MITESS profiler Instructions Version 2.8 updated June 5, 2003
1. MOORED SAMPLER COMMUNICATION
2. MOUNTING BOTTLES IN BOTTLE HOLDERS
3. ASSEMBLING THE MOORING UNIT
6. REPAIR AND REASSEMBLY OF MODULES
7. MODULE HANDLING: GENERAL TIPS
8. MITESS PROFILE 500 ml BOTTLE PREPARATION
(see attached picture files as well)
1. COMMUNICATION: OVERVIEW
The IR wand attaches to the serial port of a Macintosh using a standard DIN-8 cable. (Be
sure that Appletalk is not operating on the port). The hole on the black plastic triangle fits onto
the bottom locking piece of the bellows. When it is pushed all of the way down, it will be in
exactly the correct position. Keep the wand dry, especially avoiding salt water which may short
out the wand.
On a Macintosh, use the “Zterm” telecommunication software “PT 100” on a Newton, or
“Terminal” or “Hyperterminal” in Windows. (other programs may work too, but some programs
assume or require handshaking which prevents the wand from working properly). The
communications program should be set to 300 baud, 8-N-1 (8 bits, no parity, 1 stop bit), and NO
handshaking or flow control. You should type slowly, or set the inter-character delay on the
communications program to something large enough to work reliably (60 works; you might try
slightly lower settings).
The Excel spreadsheets "Now Hex / Timing" and "CTD calculations", and the "log parsers"
for the time calculations use "macros", so make sure they are installed on the excel add-ins
menu (Analysis Toolpak in the most recent versions). Specifically, hex2dec and dec2hex
functions are required.
Program the units under low light levels. Sunlight or bright indoor lights can interfere with
the programming. If you have difficulties programming, try covering the unit with a dark cover.
Note that with some units the programming and timing commands sometime fail to “stick” and
you may have to try multiple times.
Sampler IR Commands:
r report (current clock time, time programmed to open, number of flags (00
after reset), number of resets, time to hold bottle open,
time of last low battery condition (all in hexadecimal form).
l log (reports times for start open, fully open, start close, fully closed)
y program mode enable ("yes") (4 of these in a row lets you use the programming
o manual open (for bottle loading)
c manual close (for bottle loading)
s stops the motor from a manual open or close command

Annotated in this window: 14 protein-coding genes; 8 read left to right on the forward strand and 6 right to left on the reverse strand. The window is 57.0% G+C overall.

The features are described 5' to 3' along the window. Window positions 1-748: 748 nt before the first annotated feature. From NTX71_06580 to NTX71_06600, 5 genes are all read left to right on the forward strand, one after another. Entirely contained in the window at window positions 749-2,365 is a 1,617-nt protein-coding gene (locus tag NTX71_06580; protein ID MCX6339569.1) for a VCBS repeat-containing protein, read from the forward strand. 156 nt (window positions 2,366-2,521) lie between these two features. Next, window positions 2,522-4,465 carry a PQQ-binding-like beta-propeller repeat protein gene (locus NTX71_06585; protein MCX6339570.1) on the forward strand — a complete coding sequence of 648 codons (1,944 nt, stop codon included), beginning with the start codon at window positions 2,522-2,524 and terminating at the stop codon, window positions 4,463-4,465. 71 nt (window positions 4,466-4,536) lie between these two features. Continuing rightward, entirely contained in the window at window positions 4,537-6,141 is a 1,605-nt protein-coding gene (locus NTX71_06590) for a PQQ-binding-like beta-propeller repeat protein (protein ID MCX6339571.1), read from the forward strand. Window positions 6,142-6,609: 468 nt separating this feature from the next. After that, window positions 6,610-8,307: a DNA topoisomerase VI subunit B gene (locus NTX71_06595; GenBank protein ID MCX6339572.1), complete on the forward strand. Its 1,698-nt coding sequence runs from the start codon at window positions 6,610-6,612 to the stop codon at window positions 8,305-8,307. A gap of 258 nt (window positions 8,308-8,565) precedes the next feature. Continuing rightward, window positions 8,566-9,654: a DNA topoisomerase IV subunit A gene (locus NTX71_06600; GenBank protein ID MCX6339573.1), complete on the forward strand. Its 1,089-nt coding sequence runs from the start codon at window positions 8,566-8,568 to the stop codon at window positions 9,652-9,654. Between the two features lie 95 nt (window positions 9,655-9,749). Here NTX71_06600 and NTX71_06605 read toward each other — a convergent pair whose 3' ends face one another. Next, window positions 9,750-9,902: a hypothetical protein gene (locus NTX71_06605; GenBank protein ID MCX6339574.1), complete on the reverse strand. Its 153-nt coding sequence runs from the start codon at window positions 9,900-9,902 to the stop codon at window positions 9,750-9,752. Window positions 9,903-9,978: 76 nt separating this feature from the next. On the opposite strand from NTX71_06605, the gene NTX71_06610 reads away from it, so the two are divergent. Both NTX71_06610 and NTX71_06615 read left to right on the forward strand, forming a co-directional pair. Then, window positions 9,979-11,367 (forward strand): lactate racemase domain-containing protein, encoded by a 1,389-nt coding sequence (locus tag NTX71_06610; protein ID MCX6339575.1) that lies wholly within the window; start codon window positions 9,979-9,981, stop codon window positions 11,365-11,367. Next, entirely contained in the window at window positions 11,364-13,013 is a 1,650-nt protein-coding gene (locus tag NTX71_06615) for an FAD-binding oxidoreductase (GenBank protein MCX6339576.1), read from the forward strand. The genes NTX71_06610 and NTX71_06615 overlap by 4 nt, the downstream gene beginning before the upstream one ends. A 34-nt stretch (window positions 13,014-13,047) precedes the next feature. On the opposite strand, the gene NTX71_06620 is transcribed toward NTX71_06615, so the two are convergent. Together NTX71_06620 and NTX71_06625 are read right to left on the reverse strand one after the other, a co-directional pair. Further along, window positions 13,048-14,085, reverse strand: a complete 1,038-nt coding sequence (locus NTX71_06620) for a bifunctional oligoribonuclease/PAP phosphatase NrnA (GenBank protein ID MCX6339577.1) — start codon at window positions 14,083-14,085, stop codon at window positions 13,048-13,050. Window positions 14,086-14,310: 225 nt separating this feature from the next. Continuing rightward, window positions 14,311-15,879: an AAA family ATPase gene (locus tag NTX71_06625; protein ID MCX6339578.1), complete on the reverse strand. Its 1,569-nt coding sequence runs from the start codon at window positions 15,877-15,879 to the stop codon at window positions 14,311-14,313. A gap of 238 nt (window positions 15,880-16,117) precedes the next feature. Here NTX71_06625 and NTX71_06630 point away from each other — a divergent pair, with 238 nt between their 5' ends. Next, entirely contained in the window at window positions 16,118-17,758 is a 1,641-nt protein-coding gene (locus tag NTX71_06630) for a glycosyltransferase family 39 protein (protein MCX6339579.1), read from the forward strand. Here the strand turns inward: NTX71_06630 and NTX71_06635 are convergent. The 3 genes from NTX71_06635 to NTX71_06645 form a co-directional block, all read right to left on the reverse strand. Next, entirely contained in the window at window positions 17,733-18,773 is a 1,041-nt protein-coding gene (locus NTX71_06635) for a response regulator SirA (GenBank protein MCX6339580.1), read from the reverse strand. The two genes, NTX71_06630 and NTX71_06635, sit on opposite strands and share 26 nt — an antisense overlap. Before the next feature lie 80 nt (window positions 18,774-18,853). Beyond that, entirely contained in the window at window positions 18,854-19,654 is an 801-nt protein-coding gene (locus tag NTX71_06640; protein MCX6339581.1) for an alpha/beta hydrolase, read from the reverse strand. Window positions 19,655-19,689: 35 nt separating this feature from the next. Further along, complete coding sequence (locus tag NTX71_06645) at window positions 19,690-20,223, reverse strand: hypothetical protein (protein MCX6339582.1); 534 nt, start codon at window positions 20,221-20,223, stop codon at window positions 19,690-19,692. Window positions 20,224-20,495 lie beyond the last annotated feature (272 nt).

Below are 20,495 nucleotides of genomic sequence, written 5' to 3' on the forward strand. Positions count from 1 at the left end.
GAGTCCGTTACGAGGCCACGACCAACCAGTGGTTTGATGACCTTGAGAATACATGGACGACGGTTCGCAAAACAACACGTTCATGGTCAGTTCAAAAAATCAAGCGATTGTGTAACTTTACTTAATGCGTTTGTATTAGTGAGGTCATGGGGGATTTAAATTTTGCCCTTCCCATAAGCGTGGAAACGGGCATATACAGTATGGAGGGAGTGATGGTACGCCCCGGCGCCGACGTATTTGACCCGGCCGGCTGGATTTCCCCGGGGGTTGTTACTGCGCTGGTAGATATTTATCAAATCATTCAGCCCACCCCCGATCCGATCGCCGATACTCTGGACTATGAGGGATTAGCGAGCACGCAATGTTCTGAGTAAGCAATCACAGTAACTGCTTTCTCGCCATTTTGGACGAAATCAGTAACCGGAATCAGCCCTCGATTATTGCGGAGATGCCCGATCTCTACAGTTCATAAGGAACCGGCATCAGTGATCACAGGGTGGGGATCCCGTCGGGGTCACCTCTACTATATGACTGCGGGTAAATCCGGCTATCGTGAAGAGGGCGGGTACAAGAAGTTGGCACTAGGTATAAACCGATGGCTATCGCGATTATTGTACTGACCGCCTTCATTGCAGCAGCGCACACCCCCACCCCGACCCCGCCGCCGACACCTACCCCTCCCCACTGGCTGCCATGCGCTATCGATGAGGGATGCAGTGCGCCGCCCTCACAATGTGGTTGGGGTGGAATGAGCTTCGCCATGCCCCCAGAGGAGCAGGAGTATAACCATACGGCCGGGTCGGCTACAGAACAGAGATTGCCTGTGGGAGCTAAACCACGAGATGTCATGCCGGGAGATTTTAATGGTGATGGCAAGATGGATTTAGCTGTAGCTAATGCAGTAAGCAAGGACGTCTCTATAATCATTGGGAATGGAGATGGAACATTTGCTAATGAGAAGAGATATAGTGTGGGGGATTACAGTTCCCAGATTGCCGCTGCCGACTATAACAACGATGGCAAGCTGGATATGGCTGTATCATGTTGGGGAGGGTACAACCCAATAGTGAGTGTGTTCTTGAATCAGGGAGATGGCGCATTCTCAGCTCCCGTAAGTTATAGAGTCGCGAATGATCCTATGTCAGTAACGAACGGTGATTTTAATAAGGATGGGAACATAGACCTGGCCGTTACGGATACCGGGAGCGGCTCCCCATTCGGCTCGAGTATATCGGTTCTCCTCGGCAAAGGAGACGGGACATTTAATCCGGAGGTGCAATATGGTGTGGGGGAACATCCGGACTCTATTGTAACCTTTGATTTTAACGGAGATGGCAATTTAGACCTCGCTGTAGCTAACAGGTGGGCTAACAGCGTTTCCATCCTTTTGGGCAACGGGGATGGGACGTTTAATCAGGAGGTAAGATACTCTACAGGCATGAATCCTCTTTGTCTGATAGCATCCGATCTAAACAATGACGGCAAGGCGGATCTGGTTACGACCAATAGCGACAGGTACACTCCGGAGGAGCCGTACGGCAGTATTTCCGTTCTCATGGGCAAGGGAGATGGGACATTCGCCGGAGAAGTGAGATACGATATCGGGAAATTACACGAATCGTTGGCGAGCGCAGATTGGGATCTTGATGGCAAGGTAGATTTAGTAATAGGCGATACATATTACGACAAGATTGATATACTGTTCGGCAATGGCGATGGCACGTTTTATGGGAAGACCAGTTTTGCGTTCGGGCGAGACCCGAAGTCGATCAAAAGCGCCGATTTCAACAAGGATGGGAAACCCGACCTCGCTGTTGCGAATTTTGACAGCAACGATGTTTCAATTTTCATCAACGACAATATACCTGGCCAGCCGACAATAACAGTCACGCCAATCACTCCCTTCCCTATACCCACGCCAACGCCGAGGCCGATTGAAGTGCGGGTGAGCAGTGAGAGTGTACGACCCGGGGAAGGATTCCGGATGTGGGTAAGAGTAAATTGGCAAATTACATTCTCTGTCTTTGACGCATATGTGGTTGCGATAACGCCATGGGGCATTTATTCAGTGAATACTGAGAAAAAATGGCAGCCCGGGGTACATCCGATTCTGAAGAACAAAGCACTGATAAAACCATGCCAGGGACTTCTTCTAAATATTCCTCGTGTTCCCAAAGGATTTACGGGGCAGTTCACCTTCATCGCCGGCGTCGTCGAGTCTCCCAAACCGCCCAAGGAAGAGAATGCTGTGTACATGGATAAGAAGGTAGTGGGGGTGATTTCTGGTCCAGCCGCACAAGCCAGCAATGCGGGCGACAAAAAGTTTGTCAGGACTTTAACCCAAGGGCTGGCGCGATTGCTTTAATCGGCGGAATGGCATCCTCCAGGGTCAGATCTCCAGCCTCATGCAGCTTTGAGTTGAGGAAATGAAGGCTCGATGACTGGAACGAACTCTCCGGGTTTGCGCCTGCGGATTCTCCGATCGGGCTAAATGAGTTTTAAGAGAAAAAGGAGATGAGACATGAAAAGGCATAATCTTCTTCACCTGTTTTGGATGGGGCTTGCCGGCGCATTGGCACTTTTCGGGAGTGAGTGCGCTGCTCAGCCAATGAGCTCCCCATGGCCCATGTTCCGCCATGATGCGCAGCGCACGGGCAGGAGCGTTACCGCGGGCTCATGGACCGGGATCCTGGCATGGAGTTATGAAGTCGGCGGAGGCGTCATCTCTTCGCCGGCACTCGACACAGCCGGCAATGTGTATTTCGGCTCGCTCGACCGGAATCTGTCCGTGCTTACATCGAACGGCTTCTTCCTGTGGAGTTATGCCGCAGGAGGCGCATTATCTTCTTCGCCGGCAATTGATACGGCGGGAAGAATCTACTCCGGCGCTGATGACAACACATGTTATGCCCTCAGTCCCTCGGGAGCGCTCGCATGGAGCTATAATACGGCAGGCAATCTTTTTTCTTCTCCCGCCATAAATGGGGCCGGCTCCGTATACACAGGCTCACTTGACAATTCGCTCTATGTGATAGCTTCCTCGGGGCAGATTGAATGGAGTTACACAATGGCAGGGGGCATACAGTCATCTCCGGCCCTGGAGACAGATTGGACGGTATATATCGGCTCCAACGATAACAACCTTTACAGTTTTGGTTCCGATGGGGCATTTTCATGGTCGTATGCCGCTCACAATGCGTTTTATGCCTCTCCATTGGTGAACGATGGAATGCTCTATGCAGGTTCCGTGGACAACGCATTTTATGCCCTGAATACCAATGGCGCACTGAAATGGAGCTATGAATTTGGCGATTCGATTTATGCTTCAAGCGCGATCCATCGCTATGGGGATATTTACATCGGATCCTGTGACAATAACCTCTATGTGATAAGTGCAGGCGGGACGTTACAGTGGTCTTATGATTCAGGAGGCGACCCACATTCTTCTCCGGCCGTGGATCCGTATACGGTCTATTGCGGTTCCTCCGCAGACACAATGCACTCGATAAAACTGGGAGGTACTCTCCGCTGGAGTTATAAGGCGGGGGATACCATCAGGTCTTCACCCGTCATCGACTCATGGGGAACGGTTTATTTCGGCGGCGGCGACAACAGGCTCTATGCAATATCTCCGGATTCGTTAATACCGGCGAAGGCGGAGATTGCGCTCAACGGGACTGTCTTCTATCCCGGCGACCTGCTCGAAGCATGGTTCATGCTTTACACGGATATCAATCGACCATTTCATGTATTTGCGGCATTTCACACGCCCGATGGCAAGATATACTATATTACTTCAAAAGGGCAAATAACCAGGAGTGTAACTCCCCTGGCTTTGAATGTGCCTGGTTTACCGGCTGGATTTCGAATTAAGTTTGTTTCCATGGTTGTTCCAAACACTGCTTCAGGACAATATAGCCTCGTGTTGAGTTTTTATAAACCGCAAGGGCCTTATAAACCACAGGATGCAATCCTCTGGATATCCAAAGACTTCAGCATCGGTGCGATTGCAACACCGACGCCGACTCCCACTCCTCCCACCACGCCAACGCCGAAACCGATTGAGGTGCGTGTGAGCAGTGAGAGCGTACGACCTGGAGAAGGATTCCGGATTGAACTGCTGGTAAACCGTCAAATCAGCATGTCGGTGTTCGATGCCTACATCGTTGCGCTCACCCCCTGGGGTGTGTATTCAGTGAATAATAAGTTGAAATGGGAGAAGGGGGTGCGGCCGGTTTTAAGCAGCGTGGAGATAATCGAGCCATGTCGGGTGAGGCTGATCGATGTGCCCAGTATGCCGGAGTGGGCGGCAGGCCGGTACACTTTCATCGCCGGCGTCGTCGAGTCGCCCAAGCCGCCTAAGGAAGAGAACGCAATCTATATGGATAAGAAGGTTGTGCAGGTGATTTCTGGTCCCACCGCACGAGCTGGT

t program the current time (8 characters in hexadecimal; no spaces)
p program the open time and duration open (10 characters; first 8 are time,
last two are full open duration)
u plus time (increment time up by 1)
d minus time (decrement time down by 1)
k soft-reset ("klear")(resets the flags, and gets the unit ready for a new program)
n program mode disable ("no")(when used in program mode, drops unit back to
Commands r,l,s, and y work at any time.
All other commands require four consecutive 'y' commands to put the unit into program
mode (to avoid stray light commands). To get out of program mode, you send a single 'n' (more
'n's will just be ignored... which is generally the case with non-command characters).
At various times, the unit may report text saying "pmc 0#" where that number is between
00 and 04. This is the program mode counter (counting consecutive y's). When it is 04, you are
in program mode... anything else means that you are in protected mode. The value will usually
be either 0 or 4, unless you are typing y's in order to enter program mode.
The current time and the program open time are 4 byte (8 character) values, representing
a time standard (the time from the beginning of 1904) in 8 second intervals (so 00 00 00 01 is 8
seconds). The time to remain open (wait) is a 1 byte (2 character) value of the same metric.
The reset number given in the report reports the number of resets
(usually caused by loss of power) since the last time the program was
cleared (see 'k' command below).
The log information gives data on when events actually happened; this data is saved in
eeprom ("electrically eraseable and programmable memory". This memory is non-volatile; in
principle, even if power is lost or the board ceases to function, the data can be read by
connecting the microprocessor to a working board). The four values are the time the bottle
started opening, the time it stopped opening, the time it started closing, and the time it finished
To program the current time (i.e. the clock), go into program mode and type 't'. Then type
the 4 byte (8 character) hex representing the Macintosh 1904-based date-time in 8 second
chunks (attached spreadsheet "NowHex/timing" from should make this calculation clear). Note
that the hexadecimal macro calculations do not update automatically; you have to press "=" to
update the time. To enter the time from the spreadsheet into the unit, copy (-C) the time cell and